The essay The Museum as a Way of Seeing by Svetlana Alpers proposes that museums establish their own way of seeing an object, dubbed the 'Museum Effect.' When an object is placed in a museum and put up for the display and contemplation of others, that object becomes estranged from its place of origin and its original cultural context. In this way, even mundane objects, such as a crab shell, become exotic objects that provoke the interest of its viewers. In her article, Svetlana Alpers believes this added interest, by which objects placed in a museum possess an importance and power that they might not have otherwise had outside of its display case, is what makes museums so special. Museums use this way of seeing to capture the interest of visitors viewing the objects in their collections.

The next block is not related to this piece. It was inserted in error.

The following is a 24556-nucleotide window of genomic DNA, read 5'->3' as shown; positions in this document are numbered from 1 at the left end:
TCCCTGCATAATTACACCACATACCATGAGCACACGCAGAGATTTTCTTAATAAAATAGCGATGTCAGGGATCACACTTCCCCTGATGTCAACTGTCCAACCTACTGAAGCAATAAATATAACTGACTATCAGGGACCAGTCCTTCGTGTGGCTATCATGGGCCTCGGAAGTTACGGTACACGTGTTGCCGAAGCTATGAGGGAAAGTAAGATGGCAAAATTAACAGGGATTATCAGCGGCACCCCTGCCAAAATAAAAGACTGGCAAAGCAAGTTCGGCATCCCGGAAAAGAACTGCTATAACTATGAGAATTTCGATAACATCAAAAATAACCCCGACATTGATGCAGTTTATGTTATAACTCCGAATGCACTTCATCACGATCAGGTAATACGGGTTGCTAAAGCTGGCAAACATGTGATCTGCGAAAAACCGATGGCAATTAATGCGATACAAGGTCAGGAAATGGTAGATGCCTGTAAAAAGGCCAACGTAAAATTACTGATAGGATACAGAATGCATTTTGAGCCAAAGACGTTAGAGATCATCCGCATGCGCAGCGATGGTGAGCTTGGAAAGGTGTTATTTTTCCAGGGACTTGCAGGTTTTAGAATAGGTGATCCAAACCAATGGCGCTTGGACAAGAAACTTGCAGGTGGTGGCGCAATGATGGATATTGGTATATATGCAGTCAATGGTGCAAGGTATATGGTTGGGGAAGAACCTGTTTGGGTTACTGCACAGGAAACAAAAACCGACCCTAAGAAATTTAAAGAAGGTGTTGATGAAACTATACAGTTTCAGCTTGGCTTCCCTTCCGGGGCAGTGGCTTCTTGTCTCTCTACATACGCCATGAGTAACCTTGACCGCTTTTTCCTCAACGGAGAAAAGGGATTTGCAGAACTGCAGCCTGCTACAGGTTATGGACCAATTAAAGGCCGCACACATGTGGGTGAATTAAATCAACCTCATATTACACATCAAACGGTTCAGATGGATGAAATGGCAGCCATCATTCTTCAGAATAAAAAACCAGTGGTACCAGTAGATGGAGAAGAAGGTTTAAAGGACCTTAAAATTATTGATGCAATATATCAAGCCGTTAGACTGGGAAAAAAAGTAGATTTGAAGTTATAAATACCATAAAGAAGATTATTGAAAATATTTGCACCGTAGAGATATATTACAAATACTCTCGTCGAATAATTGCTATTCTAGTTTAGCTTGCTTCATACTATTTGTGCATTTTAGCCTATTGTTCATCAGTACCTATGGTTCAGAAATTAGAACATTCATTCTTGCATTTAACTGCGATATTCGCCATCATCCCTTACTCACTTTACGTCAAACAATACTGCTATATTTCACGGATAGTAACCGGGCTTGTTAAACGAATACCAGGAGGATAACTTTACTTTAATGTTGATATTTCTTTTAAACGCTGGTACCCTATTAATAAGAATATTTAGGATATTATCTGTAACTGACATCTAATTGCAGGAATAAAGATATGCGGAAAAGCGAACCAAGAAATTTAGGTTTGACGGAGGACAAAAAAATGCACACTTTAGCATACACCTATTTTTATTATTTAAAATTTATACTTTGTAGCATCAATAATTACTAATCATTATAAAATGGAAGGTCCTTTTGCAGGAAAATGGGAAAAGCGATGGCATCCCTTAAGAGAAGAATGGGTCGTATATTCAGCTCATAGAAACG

Objects on display in a museum are carefully selected from their collections because they are of artistic or intellectual value to the public. When items are placed on display for the enjoyment of the community, all objects in a collection essentially become works of art. And, like art, some things placed in a museum can be strange or even controversial. The museum effect is perhaps strongest in the most unusual of objects of a collection. The strangest thing that ever caught my attention in a museum was a small replica of Stonehenge on display at the Experience the Music Project in Seattle. The object was a prop used in the movie This is Spinal Tap during one of its funniest scenes. By itself, the statue is a hunk of Styrofoam that is nearly worthless, but to those who have seen and enjoyed the film, the statue is elevated from a mere prop to an object of cultural value. When this little Styrofoam Stonehenge was placed in a glass case, the museum "encouraged one to look at it in this way" (Alpers 25).